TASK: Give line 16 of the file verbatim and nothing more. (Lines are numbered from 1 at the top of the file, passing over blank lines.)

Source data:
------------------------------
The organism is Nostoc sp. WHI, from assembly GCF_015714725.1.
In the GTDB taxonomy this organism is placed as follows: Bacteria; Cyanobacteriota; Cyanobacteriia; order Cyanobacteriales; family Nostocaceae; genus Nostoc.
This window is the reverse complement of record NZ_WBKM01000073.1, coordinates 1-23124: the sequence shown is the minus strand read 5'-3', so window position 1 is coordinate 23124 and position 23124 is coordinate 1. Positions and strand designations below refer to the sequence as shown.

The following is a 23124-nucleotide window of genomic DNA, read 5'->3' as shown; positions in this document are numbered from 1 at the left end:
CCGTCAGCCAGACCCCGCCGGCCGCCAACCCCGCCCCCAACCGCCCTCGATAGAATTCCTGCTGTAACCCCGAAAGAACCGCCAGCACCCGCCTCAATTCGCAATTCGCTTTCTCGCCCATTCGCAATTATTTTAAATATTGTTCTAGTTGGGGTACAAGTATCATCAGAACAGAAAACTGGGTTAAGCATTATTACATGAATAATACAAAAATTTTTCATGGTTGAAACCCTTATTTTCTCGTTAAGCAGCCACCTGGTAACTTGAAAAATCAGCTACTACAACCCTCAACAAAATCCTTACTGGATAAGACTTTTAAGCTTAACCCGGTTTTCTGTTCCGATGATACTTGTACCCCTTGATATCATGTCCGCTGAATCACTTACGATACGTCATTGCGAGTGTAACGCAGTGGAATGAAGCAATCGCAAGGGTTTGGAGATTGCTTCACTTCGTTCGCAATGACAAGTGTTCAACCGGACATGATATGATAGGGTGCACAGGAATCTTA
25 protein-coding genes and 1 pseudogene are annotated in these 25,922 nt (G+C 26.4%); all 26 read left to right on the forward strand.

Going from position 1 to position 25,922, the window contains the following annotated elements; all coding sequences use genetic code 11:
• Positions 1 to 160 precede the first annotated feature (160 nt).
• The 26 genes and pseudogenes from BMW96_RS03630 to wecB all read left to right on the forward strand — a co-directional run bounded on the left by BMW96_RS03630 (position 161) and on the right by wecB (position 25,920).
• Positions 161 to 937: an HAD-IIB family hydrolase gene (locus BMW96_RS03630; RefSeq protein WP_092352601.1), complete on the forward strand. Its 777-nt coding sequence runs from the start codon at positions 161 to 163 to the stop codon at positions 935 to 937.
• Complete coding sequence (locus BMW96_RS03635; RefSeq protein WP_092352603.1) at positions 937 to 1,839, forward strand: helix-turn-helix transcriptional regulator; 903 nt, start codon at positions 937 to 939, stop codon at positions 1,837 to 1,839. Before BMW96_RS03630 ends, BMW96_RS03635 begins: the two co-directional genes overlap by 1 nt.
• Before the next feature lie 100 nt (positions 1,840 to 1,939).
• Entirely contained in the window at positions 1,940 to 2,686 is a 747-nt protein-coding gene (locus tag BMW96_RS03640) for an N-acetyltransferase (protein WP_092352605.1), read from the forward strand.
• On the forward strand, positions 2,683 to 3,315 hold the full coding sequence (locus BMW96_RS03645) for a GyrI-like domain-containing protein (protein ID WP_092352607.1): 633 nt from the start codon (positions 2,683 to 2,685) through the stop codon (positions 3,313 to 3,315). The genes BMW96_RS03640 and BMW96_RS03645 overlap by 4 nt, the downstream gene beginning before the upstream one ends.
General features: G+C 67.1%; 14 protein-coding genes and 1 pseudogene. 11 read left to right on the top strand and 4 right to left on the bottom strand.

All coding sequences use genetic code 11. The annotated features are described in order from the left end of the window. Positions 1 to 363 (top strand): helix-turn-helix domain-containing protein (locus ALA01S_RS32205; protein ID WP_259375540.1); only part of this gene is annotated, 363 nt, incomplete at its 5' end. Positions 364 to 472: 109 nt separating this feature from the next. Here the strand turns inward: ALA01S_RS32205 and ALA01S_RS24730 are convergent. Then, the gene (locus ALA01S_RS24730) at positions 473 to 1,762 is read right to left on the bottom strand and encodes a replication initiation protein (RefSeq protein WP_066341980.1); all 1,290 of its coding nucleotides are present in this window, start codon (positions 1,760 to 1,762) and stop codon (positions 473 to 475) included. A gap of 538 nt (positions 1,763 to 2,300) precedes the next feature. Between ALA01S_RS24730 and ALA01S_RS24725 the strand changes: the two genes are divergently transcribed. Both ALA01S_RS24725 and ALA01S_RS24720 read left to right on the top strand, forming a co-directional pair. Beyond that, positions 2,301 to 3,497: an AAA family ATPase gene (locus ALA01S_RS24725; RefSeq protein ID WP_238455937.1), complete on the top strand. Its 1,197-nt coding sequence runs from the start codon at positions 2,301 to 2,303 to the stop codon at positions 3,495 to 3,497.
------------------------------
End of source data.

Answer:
All coding sequences use genetic code 11. The annotated features are described in order from the left end of the window. Positions 1 to 363 (top strand): helix-turn-helix domain-containing protein (locus ALA01S_RS32205; protein ID WP_259375540.1); only part of this gene is annotated, 363 nt, incomplete at its 5' end. Positions 364 to 472: 109 nt separating this feature from the next. Here the strand turns inward: ALA01S_RS32205 and ALA01S_RS24730 are convergent. Then, the gene (locus ALA01S_RS24730) at positions 473 to 1,762 is read right to left on the bottom strand and encodes a replication initiation protein (RefSeq protein WP_066341980.1); all 1,290 of its coding nucleotides are present in this window, start codon (positions 1,760 to 1,762) and stop codon (positions 473 to 475) included. A gap of 538 nt (positions 1,763 to 2,300) precedes the next feature. Between ALA01S_RS24730 and ALA01S_RS24725 the strand changes: the two genes are divergently transcribed. Both ALA01S_RS24725 and ALA01S_RS24720 read left to right on the top strand, forming a co-directional pair. Beyond that, positions 2,301 to 3,497: an AAA family ATPase gene (locus ALA01S_RS24725; RefSeq protein ID WP_238455937.1), complete on the top strand. Its 1,197-nt coding sequence runs from the start codon at positions 2,301 to 2,303 to the stop codon at positions 3,495 to 3,497.